Doctor is first to face federal charges for selling fake COVID-19 vaccination cards

Doctor is first to face federal charges for selling fake COVID-19 vaccination cards
© Department of Defense

A naturopathic doctor is the first person to face federal charges for selling fake COVID-19 vaccine cards.

Juli Mazi of Napa, Calif., is accused of faking COVID-19 vaccine cards to indicate that customers had received both doses of the COVID-19 vaccine made by Moderna, the Justice Department said in a statement.

Mazi is charged with one count of wire fraud and one count of false statements related to health care matters.


Prosecutors allege that someone tipped off the Department of Health and Human Services’s Office of Inspector General, stating that family members purchased “immunization pellets” from Mazi purporting to create an antibody response to COVID-19.

Along with the pellets, Mazi sent COVID-19 vaccination cards with Moderna listed, and told them to write in the day they ingested the pellets on the card.

Mazi allegedly claimed that orally ingesting the pellets with small amounts of COVID-19 would result in full, lifelong immunity from the disease. She falsely claimed that the COVID-19 vaccines on the markets contain “toxic ingredients.”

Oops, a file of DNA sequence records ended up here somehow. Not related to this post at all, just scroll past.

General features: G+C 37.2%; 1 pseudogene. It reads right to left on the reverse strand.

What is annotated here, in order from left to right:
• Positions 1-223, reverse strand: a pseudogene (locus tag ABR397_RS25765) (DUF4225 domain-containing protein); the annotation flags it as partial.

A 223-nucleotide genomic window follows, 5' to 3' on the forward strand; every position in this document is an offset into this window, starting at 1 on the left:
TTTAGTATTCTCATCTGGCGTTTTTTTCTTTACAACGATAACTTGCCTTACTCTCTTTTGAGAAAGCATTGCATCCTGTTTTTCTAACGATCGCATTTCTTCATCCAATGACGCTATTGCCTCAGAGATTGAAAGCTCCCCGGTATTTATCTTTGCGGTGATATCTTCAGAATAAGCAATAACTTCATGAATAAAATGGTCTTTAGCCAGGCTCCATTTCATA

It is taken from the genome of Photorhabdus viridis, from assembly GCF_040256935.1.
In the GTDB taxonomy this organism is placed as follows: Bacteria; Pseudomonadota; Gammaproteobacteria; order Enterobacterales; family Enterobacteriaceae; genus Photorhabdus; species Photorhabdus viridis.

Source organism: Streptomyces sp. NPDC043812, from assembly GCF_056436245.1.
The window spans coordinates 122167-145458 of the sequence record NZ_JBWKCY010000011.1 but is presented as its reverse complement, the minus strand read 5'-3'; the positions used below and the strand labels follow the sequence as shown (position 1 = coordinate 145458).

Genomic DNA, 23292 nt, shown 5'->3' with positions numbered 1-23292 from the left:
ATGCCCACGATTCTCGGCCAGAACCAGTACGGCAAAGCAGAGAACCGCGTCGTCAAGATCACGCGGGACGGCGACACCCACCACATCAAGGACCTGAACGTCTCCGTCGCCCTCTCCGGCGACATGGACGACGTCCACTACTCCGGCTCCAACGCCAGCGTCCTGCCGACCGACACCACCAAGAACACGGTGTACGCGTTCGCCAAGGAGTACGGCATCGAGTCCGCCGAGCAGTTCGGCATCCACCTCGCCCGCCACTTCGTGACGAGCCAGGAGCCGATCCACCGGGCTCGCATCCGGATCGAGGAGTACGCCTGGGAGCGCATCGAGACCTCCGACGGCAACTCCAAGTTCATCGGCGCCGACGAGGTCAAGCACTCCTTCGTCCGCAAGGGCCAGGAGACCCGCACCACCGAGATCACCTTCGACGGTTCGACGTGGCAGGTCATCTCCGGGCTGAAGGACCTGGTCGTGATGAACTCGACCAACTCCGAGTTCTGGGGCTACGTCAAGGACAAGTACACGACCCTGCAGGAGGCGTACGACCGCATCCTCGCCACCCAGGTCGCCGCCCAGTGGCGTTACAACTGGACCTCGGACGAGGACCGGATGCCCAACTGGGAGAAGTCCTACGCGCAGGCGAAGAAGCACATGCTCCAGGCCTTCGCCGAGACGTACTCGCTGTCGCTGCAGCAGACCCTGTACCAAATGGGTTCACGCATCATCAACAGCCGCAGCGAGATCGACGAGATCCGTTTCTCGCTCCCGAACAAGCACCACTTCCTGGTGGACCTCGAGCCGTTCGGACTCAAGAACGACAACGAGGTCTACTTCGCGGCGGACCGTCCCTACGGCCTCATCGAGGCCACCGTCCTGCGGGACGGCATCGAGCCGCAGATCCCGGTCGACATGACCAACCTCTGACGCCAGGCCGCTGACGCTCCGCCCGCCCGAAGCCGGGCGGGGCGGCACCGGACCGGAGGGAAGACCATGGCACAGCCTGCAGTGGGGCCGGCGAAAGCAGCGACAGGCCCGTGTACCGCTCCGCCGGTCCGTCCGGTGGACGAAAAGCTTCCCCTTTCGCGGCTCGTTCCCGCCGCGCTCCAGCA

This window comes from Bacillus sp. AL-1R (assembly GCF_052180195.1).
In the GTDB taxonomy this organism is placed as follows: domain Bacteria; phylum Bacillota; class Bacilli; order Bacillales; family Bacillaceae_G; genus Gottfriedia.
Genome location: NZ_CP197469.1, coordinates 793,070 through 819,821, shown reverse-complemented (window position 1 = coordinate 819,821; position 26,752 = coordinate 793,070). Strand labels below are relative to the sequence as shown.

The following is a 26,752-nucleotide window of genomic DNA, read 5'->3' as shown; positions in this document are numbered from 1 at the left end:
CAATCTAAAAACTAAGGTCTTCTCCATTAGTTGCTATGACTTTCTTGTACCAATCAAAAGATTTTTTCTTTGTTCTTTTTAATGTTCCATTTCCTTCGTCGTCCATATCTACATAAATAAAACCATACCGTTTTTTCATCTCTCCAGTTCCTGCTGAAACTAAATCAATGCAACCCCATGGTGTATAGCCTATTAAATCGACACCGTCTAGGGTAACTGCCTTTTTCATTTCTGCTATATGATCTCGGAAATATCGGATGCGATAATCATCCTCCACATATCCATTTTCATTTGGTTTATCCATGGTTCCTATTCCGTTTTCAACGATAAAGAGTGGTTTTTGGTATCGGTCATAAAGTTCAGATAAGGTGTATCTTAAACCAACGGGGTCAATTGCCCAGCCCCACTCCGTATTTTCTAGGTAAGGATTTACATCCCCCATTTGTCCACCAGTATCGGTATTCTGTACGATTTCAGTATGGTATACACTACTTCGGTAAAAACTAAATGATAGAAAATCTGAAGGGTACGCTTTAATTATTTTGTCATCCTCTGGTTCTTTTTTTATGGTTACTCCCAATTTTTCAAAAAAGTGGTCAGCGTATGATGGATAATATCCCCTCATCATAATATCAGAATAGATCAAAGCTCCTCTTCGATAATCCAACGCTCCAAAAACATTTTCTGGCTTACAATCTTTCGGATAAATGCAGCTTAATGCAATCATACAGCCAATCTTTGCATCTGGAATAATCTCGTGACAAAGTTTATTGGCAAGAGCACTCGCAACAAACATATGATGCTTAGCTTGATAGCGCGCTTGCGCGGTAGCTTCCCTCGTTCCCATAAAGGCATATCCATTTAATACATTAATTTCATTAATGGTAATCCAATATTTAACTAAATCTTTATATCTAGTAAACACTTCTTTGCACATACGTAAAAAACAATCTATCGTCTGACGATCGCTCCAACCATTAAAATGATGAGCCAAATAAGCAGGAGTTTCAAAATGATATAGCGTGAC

Prosecutors allege that Mazi had an existing scheme of selling immunization pellets and fabricating vaccination records.

According to a criminal complaint, she would offer the immunizations for childhood illness claiming to satisfy the state of California’s vaccination requirements for schools.

The complaint alleges that Mazi received over $221,000 between January 2020 to May 2021 from 1,242 transactions on Square. Most of the transactions didn’t include a description indicating what they were, but 25 of the payments worth a total of $7,600 were for the COVID-19 treatments.

Mazi is facing 20 years in prison for wire fraud and five years for making false statements. Each charge also comes with a maximum $250,000 fine and three years supervised release.

Authentic COVID-19 vaccine cards from the Centers for Disease Control and Prevention are given for free to people who get vaccinated, though officials have warned of a huge market for fake cards.